Rebuilding His Reputation

DX: You mentioned you’re endorsement issues. I feel like you’ve recovered better than many might think. You were on Dancing With The Stars. You were talking about your own reality show at one point. Your label’s growing. You’re working with different artists. How’d you do that?

Metta World Peace: When I first decided after the brawl, publicly I was humiliated. Maybe I humiliated myself a little bit. What I did was I spoke to my partner Heidi Bush and I said, listen, we’re not going to change overnight, we’re going to let it happen gradually. By the time I’m 35, we’re going to make a little transformation. By the time I’m 40, we’re going to make a full transformation. But I didn’t want to go on TV the next day in a suit and start crying and begging for forgiveness. This is a real reality situation. This is what happened. And overtime you’ll see change. That’s with anything in life—humans, animals, trees—everything grows over time. I wanted to grow over time and find myself over time. Even to this day, I’ll do interviews where a typical athlete will have on a suit and tie, I’ll go on TV in a t-shirt. I don’t live in the suit and tie era. To this day in my hood, they’re still coming down the street with 50 people, taking my friends to jail. We’re still having street problems. I’m out the streets, but a lot of my ties are to the streets. That’s the reality of my situation. I’m ready to move on and totally forget about the streets. That’s what a lot of the fans don’t understand. They’ll say, “Wow, Ron Artest’s rapping.” Well, I rap because of the shit I’ve been through. My big brother did 10 years in jail for selling drugs. A lot of my friends is in jail for murder and things like that. This is what we do in the streets. I play ball and I’m from the streets. Music is the best way to get the message out; the best way to get your artist out of the same circumstances and get that message out. That’s what people don’t understand about that connection that anybody can have with music.

DX: You were back in New York for a season [with the Knicks]. Now you’re back [in Los Angeles]. When I think about Hip Hop, I think about New York. When I think about opportunities in entertainment, I think about LA. From your point of view, how was your perspective on the entertainment side that season? Did it feel like things slowed down for you a bit?

Metta World Peace: It slowed down a lot for me in New York. I was trying to do other things. LA is different. For content, you come to LA. Everybody comes here for the content. In New York, they are too, but there are more corporate decisions in New York. It was different. I ain’t really know how to move in New York, to tell you the truth. I move way better in LA. I get more creative in LA. The problem is I need to get my fan base in New York. So for this project, we’re really focusing on New York. New York is a tough crowd because if you’re not a great artist and you’re trying to rhyme in New York, they’re gonna see that right away. I’ve been booed off of stage in New York before, but I kept rapping. I ain’t give a fuck. Nigga from New York, I’m from New York: “Get the fuck off the stage!” “Nah, nigga! You get the fuck out the club! I’m doing this fucking music.” I’m from New York. I know how that goes already. Even when I went to the Knicks, I know how to approach those New York fans. The problem was in New York, back in the day, I wasn’t ready. So I stayed away. I wasn’t a dope artist. Now I feel I’m confident in myself, so I’m going to New York and we’re going to get it back in, go to the clubs and perform. I got my crew with me this time. We ready. I ain’t gonna lie. We’re ready to do our thing there then take it here and then grow. I got a whole crew of young motherfucker’s that’s hungry. They’re from the streets and ready.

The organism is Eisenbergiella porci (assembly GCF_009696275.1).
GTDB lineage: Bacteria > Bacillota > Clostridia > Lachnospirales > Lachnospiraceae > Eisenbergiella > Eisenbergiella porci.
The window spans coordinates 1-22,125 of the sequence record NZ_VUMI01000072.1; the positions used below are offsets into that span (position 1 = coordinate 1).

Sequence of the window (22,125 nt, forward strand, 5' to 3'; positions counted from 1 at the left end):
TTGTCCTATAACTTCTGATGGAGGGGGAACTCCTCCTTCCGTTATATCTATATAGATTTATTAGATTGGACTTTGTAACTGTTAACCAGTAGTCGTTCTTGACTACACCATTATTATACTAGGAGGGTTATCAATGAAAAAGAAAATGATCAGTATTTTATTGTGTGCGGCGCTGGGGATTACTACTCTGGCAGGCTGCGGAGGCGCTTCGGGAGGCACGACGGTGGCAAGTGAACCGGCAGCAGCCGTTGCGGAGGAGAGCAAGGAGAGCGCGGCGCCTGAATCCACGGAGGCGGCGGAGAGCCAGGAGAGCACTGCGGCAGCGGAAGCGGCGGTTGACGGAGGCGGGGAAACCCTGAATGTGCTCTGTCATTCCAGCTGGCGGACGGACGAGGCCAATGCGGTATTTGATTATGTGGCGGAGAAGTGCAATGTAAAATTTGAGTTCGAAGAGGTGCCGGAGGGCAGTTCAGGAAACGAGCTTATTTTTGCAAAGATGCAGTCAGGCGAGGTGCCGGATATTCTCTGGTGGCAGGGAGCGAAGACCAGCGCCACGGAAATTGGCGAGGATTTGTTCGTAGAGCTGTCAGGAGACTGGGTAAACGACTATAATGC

DX: I know you worked with with Big Kap. He went on tour with you. He passed away and it was tragic. What do you remember most about Big Kap?

Metta World Peace: Kap was my man. We went on tour overseas together. That was my DJ. We had a show with Ludacris together, a lot of shows together. He was on my album on a track I had with Game. We talked a lot. That was my man. To see him pass was tough. Everybody on my label, we was all cool with each other. We’d go out, eat, party, whatever together. That was a tough loss for us. For everybody.